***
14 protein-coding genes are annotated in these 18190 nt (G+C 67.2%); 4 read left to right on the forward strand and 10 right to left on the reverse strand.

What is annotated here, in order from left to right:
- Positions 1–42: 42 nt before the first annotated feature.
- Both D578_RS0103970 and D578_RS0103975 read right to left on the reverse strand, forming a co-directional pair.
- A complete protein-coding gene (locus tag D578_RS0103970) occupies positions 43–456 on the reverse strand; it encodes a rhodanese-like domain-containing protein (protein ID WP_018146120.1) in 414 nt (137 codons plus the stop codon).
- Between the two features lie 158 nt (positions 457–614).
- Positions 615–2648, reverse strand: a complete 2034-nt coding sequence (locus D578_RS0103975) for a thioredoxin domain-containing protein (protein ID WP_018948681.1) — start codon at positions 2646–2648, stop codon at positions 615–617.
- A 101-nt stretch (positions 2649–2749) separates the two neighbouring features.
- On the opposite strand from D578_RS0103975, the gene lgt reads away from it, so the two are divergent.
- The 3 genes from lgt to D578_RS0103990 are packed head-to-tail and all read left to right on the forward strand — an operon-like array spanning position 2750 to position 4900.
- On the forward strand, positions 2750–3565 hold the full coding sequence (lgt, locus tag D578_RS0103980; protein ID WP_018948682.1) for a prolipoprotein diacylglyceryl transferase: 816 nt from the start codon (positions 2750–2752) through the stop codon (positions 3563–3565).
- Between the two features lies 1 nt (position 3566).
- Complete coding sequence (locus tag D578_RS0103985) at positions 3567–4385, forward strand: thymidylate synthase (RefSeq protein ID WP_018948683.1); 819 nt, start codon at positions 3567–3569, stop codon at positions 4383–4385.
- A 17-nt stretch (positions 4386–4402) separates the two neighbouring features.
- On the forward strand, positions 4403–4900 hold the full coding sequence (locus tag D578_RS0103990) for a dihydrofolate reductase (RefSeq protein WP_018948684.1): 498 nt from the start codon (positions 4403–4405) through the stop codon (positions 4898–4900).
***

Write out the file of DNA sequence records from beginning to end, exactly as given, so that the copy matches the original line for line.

14 protein-coding genes are annotated in these 18190 nt (G+C 67.2%); 4 read left to right on the forward strand and 10 right to left on the reverse strand.

What is annotated here, in order from left to right:
- Positions 1–42: 42 nt before the first annotated feature.
- Both D578_RS0103970 and D578_RS0103975 read right to left on the reverse strand, forming a co-directional pair.
- A complete protein-coding gene (locus tag D578_RS0103970) occupies positions 43–456 on the reverse strand; it encodes a rhodanese-like domain-containing protein (protein ID WP_018146120.1) in 414 nt (137 codons plus the stop codon).
- Between the two features lie 158 nt (positions 457–614).
- Positions 615–2648, reverse strand: a complete 2034-nt coding sequence (locus D578_RS0103975) for a thioredoxin domain-containing protein (protein ID WP_018948681.1) — start codon at positions 2646–2648, stop codon at positions 615–617.
- A 101-nt stretch (positions 2649–2749) separates the two neighbouring features.
- On the opposite strand from D578_RS0103975, the gene lgt reads away from it, so the two are divergent.
- The 3 genes from lgt to D578_RS0103990 are packed head-to-tail and all read left to right on the forward strand — an operon-like array spanning position 2750 to position 4900.
- On the forward strand, positions 2750–3565 hold the full coding sequence (lgt, locus tag D578_RS0103980; protein ID WP_018948682.1) for a prolipoprotein diacylglyceryl transferase: 816 nt from the start codon (positions 2750–2752) through the stop codon (positions 3563–3565).
- Between the two features lies 1 nt (position 3566).
- Complete coding sequence (locus tag D578_RS0103985) at positions 3567–4385, forward strand: thymidylate synthase (RefSeq protein ID WP_018948683.1); 819 nt, start codon at positions 3567–3569, stop codon at positions 4383–4385.
- A 17-nt stretch (positions 4386–4402) separates the two neighbouring features.
- On the forward strand, positions 4403–4900 hold the full coding sequence (locus tag D578_RS0103990) for a dihydrofolate reductase (RefSeq protein WP_018948684.1): 498 nt from the start codon (positions 4403–4405) through the stop codon (positions 4898–4900).